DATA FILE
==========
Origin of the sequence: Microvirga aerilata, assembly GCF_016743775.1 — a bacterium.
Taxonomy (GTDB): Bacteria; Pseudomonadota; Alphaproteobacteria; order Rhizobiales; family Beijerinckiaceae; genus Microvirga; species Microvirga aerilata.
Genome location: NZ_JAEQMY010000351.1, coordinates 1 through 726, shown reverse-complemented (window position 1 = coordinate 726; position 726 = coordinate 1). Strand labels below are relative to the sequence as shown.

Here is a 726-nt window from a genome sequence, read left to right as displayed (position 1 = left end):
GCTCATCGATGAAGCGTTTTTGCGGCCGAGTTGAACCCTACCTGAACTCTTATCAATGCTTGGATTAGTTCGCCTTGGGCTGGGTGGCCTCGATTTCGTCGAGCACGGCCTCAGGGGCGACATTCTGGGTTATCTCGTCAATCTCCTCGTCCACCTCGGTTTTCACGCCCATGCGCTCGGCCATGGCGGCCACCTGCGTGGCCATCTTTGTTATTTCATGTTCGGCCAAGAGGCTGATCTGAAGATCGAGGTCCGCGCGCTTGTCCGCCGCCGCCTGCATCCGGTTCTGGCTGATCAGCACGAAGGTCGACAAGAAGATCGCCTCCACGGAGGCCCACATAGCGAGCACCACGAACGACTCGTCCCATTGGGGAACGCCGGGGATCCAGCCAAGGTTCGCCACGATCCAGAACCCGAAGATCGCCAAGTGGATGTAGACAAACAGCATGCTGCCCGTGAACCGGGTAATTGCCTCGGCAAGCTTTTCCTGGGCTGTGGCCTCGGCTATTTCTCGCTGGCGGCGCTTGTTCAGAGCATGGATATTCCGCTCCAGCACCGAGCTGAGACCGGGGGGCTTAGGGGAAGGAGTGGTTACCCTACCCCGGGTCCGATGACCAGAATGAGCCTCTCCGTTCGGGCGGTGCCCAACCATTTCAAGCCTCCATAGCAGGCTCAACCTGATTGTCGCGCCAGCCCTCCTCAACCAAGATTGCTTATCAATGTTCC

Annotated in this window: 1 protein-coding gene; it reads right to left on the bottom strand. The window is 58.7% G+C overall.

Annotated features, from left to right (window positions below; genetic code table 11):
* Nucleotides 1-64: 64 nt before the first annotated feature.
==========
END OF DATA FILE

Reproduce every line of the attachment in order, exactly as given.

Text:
Origin of the sequence: Microvirga aerilata, assembly GCF_016743775.1 — a bacterium.
Taxonomy (GTDB): Bacteria; Pseudomonadota; Alphaproteobacteria; order Rhizobiales; family Beijerinckiaceae; genus Microvirga; species Microvirga aerilata.
Genome location: NZ_JAEQMY010000351.1, coordinates 1 through 726, shown reverse-complemented (window position 1 = coordinate 726; position 726 = coordinate 1). Strand labels below are relative to the sequence as shown.

Here is a 726-nt window from a genome sequence, read left to right as displayed (position 1 = left end):
GCTCATCGATGAAGCGTTTTTGCGGCCGAGTTGAACCCTACCTGAACTCTTATCAATGCTTGGATTAGTTCGCCTTGGGCTGGGTGGCCTCGATTTCGTCGAGCACGGCCTCAGGGGCGACATTCTGGGTTATCTCGTCAATCTCCTCGTCCACCTCGGTTTTCACGCCCATGCGCTCGGCCATGGCGGCCACCTGCGTGGCCATCTTTGTTATTTCATGTTCGGCCAAGAGGCTGATCTGAAGATCGAGGTCCGCGCGCTTGTCCGCCGCCGCCTGCATCCGGTTCTGGCTGATCAGCACGAAGGTCGACAAGAAGATCGCCTCCACGGAGGCCCACATAGCGAGCACCACGAACGACTCGTCCCATTGGGGAACGCCGGGGATCCAGCCAAGGTTCGCCACGATCCAGAACCCGAAGATCGCCAAGTGGATGTAGACAAACAGCATGCTGCCCGTGAACCGGGTAATTGCCTCGGCAAGCTTTTCCTGGGCTGTGGCCTCGGCTATTTCTCGCTGGCGGCGCTTGTTCAGAGCATGGATATTCCGCTCCAGCACCGAGCTGAGACCGGGGGGCTTAGGGGAAGGAGTGGTTACCCTACCCCGGGTCCGATGACCAGAATGAGCCTCTCCGTTCGGGCGGTGCCCAACCATTTCAAGCCTCCATAGCAGGCTCAACCTGATTGTCGCGCCAGCCCTCCTCAACCAAGATTGCTTATCAATGTTCC

Annotated in this window: 1 protein-coding gene; it reads right to left on the bottom strand. The window is 58.7% G+C overall.

Annotated features, from left to right (window positions below; genetic code table 11):
* Nucleotides 1-64: 64 nt before the first annotated feature.